The overall use of coronary artery bypass grafting for angiographically moderate stenosis was found to be not harmful in a large, single-institution analysis of patients who were operated upon from 1972 to 2011.
In addition, the use of internal thoracic artery (ITA) grafting as compared with saphenous vein grafting or no grafting at all was positively associated with lower long-term mortality, according Dr. Joseph F. Sabik III and his colleagues at the Cleveland Clinic. Their study was published in the March issue of the Journal of Thoracic and Cardiovascular Surgery (2016;151:806-11).
The researchers assessed 8,531 patients from the Cleveland Clinic Cardiovascular Information Registry diagnosed with a single coronary artery that was moderately stenosed (50%-60%) that was bypassed in 6,598 cases (77%) and not bypassed in 1,933 (23%). Of those patients with bypasses, arteries were grafted with ITAs in 1,806 patients and saphenous veins (SVs) in 4,625 patients. The mean follow-up of all patients for all-cause mortality was 13 years.
Most ITA grafts went to the left anterior descending coronary artery (LAD) followed by diagonals and the left circumflex coronary artery (LC). Most SV grafts went to the right coronary artery, followed by the LCs and diagonals.
Dr. Sabik and his colleagues found that survival was similar for patients with or without a graft to the moderately stenosed artery: 97%, 76%, 43%, and 18% at 1, 10, 20, and 30 years for patients receiving no graft, versus 97%, 74%, 41%, and 18% among those receiving a saphenous vein graft, and 98%, 82%, 51%, and 23% among those receiving an ITA graft (P = .3).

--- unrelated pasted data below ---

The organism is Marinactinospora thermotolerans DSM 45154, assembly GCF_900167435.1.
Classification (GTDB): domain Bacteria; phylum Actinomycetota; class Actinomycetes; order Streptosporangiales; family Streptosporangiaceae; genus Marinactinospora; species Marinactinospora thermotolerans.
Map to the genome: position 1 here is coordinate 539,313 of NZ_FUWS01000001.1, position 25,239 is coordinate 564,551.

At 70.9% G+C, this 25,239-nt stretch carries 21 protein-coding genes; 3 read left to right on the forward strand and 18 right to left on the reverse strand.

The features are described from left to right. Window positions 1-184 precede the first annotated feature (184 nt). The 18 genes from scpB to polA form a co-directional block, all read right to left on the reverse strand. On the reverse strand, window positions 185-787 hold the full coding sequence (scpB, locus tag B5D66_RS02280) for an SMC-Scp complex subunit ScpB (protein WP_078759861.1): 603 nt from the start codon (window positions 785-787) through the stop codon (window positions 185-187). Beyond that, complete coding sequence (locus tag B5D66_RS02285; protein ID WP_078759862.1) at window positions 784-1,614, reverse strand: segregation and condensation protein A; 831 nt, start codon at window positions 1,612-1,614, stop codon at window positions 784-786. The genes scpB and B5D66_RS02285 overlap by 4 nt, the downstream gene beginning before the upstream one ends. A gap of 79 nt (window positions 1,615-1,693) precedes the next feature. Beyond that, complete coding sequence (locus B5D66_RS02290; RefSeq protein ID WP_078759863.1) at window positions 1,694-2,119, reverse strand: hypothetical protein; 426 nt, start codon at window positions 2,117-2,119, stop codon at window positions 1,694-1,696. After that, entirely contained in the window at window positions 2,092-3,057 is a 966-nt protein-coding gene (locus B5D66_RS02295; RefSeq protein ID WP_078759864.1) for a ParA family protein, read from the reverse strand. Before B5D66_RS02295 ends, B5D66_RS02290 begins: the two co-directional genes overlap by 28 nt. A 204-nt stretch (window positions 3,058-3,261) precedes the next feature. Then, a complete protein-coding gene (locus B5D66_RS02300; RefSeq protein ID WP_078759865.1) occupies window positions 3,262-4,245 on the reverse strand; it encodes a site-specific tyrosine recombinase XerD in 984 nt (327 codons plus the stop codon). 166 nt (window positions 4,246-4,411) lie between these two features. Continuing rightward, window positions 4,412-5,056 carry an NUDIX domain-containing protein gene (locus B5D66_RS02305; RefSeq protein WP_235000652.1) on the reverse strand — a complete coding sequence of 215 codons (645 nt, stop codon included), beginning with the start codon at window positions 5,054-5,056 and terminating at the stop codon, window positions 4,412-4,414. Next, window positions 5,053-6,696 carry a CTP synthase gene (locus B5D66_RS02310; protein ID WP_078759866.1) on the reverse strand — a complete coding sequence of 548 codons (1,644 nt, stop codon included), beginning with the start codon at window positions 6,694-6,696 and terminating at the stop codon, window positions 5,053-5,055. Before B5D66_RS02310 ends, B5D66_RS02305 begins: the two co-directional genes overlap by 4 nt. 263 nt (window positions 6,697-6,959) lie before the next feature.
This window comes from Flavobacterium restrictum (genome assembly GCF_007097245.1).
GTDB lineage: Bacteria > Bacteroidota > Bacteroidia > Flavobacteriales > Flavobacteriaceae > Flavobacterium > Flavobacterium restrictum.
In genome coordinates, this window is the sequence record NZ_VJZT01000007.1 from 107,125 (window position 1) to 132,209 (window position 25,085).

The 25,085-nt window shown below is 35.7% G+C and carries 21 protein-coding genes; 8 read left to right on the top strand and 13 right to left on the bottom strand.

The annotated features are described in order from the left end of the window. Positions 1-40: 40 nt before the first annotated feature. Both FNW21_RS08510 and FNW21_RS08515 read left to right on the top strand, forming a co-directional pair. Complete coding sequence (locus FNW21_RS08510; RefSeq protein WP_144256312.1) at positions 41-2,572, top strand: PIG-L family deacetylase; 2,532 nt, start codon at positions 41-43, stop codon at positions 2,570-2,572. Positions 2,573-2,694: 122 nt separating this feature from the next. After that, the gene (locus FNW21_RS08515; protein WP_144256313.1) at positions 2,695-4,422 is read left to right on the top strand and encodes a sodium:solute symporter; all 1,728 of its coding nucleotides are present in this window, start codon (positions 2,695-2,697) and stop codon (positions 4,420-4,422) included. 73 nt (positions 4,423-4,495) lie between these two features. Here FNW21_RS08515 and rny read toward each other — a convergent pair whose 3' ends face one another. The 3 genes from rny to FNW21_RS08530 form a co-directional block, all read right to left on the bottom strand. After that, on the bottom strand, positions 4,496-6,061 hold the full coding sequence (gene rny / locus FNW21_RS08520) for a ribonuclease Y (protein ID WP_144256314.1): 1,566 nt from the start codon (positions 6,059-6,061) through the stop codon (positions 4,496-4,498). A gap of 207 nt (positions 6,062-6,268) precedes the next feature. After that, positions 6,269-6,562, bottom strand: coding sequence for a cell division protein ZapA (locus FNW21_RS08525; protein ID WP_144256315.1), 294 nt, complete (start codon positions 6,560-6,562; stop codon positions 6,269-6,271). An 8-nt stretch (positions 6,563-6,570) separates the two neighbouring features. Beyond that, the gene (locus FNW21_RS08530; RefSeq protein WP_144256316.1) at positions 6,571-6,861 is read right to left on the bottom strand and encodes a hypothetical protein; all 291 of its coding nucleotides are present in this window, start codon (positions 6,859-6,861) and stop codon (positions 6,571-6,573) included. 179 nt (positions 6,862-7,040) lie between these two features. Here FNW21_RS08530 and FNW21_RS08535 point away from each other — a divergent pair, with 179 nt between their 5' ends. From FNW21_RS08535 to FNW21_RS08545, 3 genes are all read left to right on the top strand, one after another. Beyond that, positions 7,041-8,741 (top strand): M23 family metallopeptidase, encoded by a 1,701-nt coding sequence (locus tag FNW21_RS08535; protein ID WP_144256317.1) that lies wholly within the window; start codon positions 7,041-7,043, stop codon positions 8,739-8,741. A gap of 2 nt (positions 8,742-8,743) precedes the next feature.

However, when the researchers examined risk – adjusted based on patient characteristics, patients receiving an SV graft and no grafting had similar survival (P = .2), while the use of ITA grafting was found to be associated with a 22% lower long-term mortality (hazard ratio, 0.78; P less than .0001).
“ITA grafting of such [moderately stenosed] coronary arteries is associated with lower long-term mortality. Therefore, after placing the first ITA to the LAD, the second ITA should be placed to the second most important coronary artery, even if it is only moderately stenosed,” Dr. Sabik and his colleagues concluded.
The study was sponsored by the Cleveland Clinic and the Gus P. Karos Registry Fund. Dr. Sabik is the North American principal investigator for the Abbott Laboratories–sponsored left main coronary disease randomized trial and is on the scientific advisory board for Medtronic. The other authors had no disclosures.